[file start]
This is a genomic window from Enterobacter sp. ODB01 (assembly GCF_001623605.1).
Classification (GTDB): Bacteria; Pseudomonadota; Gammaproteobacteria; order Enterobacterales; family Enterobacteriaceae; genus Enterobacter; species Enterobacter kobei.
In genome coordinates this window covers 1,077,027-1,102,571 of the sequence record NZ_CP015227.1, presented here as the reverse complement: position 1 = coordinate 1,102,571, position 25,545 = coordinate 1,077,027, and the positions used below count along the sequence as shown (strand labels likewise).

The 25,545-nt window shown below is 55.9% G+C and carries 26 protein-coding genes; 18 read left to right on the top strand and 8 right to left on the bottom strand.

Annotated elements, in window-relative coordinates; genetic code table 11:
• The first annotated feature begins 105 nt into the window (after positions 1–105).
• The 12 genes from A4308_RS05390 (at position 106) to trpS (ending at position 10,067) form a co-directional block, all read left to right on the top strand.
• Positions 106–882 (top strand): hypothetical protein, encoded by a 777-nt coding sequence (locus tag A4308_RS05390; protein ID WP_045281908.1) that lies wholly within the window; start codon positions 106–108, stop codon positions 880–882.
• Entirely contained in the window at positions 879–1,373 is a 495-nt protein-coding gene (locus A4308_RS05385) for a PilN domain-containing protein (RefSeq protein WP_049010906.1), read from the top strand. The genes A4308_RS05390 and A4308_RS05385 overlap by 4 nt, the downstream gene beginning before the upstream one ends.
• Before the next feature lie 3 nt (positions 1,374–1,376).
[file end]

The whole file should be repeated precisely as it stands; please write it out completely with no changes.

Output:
This is a genomic window from Enterobacter sp. ODB01 (assembly GCF_001623605.1).
Classification (GTDB): Bacteria; Pseudomonadota; Gammaproteobacteria; order Enterobacterales; family Enterobacteriaceae; genus Enterobacter; species Enterobacter kobei.
In genome coordinates this window covers 1,077,027-1,102,571 of the sequence record NZ_CP015227.1, presented here as the reverse complement: position 1 = coordinate 1,102,571, position 25,545 = coordinate 1,077,027, and the positions used below count along the sequence as shown (strand labels likewise).

The 25,545-nt window shown below is 55.9% G+C and carries 26 protein-coding genes; 18 read left to right on the top strand and 8 right to left on the bottom strand.

Annotated elements, in window-relative coordinates; genetic code table 11:
• The first annotated feature begins 105 nt into the window (after positions 1–105).
• The 12 genes from A4308_RS05390 (at position 106) to trpS (ending at position 10,067) form a co-directional block, all read left to right on the top strand.
• Positions 106–882 (top strand): hypothetical protein, encoded by a 777-nt coding sequence (locus tag A4308_RS05390; protein ID WP_045281908.1) that lies wholly within the window; start codon positions 106–108, stop codon positions 880–882.
• Entirely contained in the window at positions 879–1,373 is a 495-nt protein-coding gene (locus A4308_RS05385) for a PilN domain-containing protein (RefSeq protein WP_049010906.1), read from the top strand. The genes A4308_RS05390 and A4308_RS05385 overlap by 4 nt, the downstream gene beginning before the upstream one ends.
• Before the next feature lie 3 nt (positions 1,374–1,376).